Inspiring stuff – and a brilliant example of why I believe having a ‘vision’ is key to taking control of your life, steering it where you want it to go, and ultimately fulfilling your potential.
This became all too clear to me in my own life. When I was working in the City, I had no ‘vision’. Sure, I had short-term goals and vague dreams; to get to the end of a tough project, make it through to the weekend, save for a deposit on a flat or take a holiday. Imposter syndrome meant I was terrified of being exposed and convinced my luck would run out – I was so busy keeping a low profile and trying to hold onto what I had, I didn’t dare look up to consider what lay beyond the horizon. I had run out of ideas and never gave myself time to think boldly about what I wanted in a wider future. Also somewhere in the back of my mind was the belief that if I came out and acknowledged what I wanted, if I shared my ambitious ideas, that this would jinx me! It was only years later that I was able to engage with and ultimately define my personal vision of a successful entrepreneurial future as a working mum.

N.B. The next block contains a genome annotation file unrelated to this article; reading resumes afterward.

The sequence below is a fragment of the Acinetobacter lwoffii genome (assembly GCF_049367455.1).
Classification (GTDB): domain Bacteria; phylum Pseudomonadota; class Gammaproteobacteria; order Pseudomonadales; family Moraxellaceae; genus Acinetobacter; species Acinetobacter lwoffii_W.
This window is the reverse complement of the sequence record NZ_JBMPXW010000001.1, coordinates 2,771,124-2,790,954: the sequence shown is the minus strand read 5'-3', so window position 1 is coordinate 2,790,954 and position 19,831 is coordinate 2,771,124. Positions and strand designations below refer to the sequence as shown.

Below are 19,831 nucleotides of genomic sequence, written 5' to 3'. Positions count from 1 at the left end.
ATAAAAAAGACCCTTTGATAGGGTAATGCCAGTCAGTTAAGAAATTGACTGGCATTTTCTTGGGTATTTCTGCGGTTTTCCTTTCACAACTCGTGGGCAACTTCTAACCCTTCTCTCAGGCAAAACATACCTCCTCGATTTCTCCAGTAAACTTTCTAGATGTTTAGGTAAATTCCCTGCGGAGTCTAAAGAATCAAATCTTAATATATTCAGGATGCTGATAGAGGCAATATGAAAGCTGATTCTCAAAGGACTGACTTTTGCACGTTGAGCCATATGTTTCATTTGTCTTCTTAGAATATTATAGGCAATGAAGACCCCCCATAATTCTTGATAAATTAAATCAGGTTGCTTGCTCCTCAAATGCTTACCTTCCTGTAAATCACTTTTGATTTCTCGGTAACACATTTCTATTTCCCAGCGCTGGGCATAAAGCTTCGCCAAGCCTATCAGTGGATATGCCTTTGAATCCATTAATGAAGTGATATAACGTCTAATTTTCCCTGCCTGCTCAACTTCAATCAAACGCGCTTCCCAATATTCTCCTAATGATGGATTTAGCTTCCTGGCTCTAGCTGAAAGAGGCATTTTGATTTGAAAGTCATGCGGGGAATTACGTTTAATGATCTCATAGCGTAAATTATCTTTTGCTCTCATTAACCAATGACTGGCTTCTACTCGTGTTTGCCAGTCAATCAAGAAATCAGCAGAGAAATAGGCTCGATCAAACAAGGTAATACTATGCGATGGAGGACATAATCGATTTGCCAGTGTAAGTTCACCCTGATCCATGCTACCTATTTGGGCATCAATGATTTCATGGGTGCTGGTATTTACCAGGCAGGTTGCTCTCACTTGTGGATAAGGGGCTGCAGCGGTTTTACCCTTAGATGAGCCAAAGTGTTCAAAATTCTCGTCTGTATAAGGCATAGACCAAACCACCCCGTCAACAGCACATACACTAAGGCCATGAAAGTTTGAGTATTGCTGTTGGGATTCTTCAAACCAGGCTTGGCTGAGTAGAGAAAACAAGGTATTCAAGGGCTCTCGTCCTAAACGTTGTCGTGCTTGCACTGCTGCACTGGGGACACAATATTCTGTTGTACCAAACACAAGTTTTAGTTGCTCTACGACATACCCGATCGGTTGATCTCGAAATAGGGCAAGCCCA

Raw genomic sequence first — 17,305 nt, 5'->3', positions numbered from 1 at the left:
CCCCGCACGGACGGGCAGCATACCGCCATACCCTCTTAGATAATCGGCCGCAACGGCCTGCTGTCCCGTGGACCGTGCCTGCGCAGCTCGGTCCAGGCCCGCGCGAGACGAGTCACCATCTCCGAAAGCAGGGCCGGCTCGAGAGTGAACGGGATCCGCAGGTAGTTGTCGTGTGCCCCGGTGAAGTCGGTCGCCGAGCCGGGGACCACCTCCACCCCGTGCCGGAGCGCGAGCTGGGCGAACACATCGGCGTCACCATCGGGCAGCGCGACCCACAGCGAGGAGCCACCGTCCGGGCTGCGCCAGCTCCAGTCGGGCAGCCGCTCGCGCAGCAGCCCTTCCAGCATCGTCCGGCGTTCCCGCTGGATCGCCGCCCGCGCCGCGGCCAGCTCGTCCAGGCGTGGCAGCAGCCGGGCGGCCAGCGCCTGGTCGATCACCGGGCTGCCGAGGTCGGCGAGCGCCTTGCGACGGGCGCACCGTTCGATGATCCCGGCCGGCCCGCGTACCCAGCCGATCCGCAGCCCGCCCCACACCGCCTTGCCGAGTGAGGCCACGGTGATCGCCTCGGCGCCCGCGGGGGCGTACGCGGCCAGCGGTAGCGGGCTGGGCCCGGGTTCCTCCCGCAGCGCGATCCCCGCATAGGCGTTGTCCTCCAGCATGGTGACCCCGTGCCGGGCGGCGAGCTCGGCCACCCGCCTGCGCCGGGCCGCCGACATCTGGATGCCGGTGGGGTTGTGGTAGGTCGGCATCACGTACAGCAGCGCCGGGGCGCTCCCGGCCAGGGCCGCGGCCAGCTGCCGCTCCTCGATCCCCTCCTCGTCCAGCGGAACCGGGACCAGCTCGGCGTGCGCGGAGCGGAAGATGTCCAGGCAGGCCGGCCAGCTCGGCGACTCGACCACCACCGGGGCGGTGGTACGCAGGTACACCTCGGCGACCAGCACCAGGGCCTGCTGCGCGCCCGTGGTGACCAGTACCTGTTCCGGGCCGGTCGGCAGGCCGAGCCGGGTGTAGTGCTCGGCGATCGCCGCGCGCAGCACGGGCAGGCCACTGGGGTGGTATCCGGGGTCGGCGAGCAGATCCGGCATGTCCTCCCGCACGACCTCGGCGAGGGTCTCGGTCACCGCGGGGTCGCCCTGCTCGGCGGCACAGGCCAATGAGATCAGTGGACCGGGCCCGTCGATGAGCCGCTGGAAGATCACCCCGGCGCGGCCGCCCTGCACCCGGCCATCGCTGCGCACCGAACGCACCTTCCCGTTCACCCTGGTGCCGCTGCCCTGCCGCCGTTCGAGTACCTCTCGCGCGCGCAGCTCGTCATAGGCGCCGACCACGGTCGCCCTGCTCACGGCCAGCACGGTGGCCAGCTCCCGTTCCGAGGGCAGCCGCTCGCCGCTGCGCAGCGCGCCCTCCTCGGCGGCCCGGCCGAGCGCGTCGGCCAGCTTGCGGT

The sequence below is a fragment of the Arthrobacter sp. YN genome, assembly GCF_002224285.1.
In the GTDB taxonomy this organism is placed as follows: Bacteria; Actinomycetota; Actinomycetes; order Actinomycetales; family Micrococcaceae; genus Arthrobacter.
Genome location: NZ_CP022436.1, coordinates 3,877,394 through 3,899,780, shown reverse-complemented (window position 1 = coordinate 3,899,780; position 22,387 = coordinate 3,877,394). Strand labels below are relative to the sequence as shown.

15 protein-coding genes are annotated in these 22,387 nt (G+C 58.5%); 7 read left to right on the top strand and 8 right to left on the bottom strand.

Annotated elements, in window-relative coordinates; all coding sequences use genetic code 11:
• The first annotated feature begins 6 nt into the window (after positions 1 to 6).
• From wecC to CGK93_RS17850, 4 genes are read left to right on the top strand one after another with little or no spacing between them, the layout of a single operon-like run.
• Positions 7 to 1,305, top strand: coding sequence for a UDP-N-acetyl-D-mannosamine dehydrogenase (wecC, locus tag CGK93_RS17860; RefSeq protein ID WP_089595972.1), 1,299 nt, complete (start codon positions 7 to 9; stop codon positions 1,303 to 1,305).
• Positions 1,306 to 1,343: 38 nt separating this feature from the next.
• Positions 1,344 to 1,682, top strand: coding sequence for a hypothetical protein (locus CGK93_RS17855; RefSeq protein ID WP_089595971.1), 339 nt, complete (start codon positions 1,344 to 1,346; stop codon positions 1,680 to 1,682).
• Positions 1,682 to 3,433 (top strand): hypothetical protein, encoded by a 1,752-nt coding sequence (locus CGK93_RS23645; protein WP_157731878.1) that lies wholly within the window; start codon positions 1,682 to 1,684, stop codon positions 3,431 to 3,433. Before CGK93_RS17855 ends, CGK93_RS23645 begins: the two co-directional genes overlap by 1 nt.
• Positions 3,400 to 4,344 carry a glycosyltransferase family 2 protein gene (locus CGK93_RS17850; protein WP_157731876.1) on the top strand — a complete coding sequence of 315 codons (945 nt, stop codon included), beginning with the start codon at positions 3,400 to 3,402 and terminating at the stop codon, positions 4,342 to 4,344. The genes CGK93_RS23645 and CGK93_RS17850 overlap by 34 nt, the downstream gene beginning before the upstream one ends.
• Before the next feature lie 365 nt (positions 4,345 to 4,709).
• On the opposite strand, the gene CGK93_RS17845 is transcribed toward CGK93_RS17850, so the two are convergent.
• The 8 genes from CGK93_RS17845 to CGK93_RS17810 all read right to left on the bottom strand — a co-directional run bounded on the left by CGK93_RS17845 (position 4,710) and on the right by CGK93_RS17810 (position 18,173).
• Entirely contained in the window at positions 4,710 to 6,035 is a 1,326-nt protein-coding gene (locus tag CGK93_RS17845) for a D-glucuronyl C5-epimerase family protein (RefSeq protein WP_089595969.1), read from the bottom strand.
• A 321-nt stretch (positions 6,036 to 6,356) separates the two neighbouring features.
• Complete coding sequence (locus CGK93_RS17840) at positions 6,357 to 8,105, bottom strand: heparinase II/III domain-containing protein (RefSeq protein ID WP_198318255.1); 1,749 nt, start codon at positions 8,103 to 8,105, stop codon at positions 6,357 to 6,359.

If this resonates with you and you find yourself with hopes and dreams which you are currently afraid to articulate, or if a lack of a defined vision is preventing you from making important decisions – or even if you just don’t know what you want from life – then this blog is for you.
I want to show you why, in order to succeed and fulfil your potential, you need a big compelling vision of your future and not just small goals, or woolly hopes and dreams – and I will describe how you can successfully create this vision, avoiding mistakes along the way.
So, what can ‘vision’ do for you?
1. Vision is a powerful motivator.